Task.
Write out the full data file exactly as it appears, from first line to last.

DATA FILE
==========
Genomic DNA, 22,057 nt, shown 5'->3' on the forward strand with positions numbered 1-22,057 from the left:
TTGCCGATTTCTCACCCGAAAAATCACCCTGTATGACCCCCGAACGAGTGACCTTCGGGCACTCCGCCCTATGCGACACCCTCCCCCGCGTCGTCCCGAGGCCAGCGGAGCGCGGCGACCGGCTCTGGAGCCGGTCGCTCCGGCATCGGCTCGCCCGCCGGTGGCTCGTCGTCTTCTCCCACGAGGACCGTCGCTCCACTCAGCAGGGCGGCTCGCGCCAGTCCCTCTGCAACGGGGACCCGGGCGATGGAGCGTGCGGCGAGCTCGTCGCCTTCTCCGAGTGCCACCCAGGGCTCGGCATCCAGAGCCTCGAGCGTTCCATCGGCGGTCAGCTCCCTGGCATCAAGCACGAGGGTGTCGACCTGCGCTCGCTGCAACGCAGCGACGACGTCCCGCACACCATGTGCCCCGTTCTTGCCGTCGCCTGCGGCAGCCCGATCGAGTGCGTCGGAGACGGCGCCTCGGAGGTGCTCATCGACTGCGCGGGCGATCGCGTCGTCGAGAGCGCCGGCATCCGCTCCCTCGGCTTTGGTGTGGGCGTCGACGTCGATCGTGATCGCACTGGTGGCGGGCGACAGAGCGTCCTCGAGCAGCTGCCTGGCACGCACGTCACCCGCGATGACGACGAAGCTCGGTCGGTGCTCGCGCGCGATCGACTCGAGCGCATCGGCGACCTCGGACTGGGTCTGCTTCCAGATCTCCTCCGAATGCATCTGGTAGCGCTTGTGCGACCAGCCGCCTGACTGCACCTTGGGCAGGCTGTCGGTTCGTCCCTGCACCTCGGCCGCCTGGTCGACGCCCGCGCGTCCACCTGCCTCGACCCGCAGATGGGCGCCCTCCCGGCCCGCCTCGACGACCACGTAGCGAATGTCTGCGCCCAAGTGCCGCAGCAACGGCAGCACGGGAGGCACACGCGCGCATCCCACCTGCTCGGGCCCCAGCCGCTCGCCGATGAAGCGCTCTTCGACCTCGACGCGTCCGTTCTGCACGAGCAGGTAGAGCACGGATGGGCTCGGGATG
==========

Genomic DNA, 22,057 nt, shown 5'->3' on the forward strand with positions numbered 1-22,057 from the left:
TTGCCGATTTCTCACCCGAAAAATCACCCTGTATGACCCCCGAACGAGTGACCTTCGGGCACTCCGCCCTATGCGACACCCTCCCCCGCGTCGTCCCGAGGCCAGCGGAGCGCGGCGACCGGCTCTGGAGCCGGTCGCTCCGGCATCGGCTCGCCCGCCGGTGGCTCGTCGTCTTCTCCCACGAGGACCGTCGCTCCACTCAGCAGGGCGGCTCGCGCCAGTCCCTCTGCAACGGGGACCCGGGCGATGGAGCGTGCGGCGAGCTCGTCGCCTTCTCCGAGTGCCACCCAGGGCTCGGCATCCAGAGCCTCGAGCGTTCCATCGGCGGTCAGCTCCCTGGCATCAAGCACGAGGGTGTCGACCTGCGCTCGCTGCAACGCAGCGACGACGTCCCGCACACCATGTGCCCCGTTCTTGCCGTCGCCTGCGGCAGCCCGATCGAGTGCGTCGGAGACGGCGCCTCGGAGGTGCTCATCGACTGCGCGGGCGATCGCGTCGTCGAGAGCGCCGGCATCCGCTCCCTCGGCTTTGGTGTGGGCGTCGACGTCGATCGTGATCGCACTGGTGGCGGGCGACAGAGCGTCCTCGAGCAGCTGCCTGGCACGCACGTCACCCGCGATGACGACGAAGCTCGGTCGGTGCTCGCGCGCGATCGACTCGAGCGCATCGGCGACCTCGGACTGGGTCTGCTTCCAGATCTCCTCCGAATGCATCTGGTAGCGCTTGTGCGACCAGCCGCCTGACTGCACCTTGGGCAGGCTGTCGGTTCGTCCCTGCACCTCGGCCGCCTGGTCGACGCCCGCGCGTCCACCTGCCTCGACCCGCAGATGGGCGCCCTCCCGGCCCGCCTCGACGACCACGTAGCGAATGTCTGCGCCCAAGTGCCGCAGCAACGGCAGCACGGGAGGCACACGCGCGCATCCCACCTGCTCGGGCCCCAGCCGCTCGCCGATGAAGCGCTCTTCGACCTCGACGCGTCCGTTCTGCACGAGCAGGTAGAGCACGGATGGGCTCGGGATG